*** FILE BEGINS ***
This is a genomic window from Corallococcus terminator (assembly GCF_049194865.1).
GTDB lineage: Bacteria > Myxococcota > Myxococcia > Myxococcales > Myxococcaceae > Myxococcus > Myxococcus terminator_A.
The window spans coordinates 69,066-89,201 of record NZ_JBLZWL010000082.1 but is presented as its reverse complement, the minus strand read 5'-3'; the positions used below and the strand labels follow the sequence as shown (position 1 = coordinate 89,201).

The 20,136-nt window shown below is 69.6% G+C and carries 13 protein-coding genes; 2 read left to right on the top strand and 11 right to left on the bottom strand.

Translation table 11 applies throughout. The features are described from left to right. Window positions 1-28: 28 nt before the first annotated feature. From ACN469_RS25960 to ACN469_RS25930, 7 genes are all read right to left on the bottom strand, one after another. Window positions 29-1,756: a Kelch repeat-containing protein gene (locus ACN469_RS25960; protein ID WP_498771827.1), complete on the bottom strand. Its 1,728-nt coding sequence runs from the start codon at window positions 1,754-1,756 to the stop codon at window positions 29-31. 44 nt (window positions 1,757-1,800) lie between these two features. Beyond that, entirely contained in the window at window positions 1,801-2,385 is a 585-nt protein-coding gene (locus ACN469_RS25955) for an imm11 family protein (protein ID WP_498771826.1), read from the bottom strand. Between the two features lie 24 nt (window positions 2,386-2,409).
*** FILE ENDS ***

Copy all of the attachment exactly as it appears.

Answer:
This is a genomic window from Corallococcus terminator (assembly GCF_049194865.1).
GTDB lineage: Bacteria > Myxococcota > Myxococcia > Myxococcales > Myxococcaceae > Myxococcus > Myxococcus terminator_A.
The window spans coordinates 69,066-89,201 of record NZ_JBLZWL010000082.1 but is presented as its reverse complement, the minus strand read 5'-3'; the positions used below and the strand labels follow the sequence as shown (position 1 = coordinate 89,201).

The 20,136-nt window shown below is 69.6% G+C and carries 13 protein-coding genes; 2 read left to right on the top strand and 11 right to left on the bottom strand.

Translation table 11 applies throughout. The features are described from left to right. Window positions 1-28: 28 nt before the first annotated feature. From ACN469_RS25960 to ACN469_RS25930, 7 genes are all read right to left on the bottom strand, one after another. Window positions 29-1,756: a Kelch repeat-containing protein gene (locus ACN469_RS25960; protein ID WP_498771827.1), complete on the bottom strand. Its 1,728-nt coding sequence runs from the start codon at window positions 1,754-1,756 to the stop codon at window positions 29-31. 44 nt (window positions 1,757-1,800) lie between these two features. Beyond that, entirely contained in the window at window positions 1,801-2,385 is a 585-nt protein-coding gene (locus ACN469_RS25955) for an imm11 family protein (protein ID WP_498771826.1), read from the bottom strand. Between the two features lie 24 nt (window positions 2,386-2,409).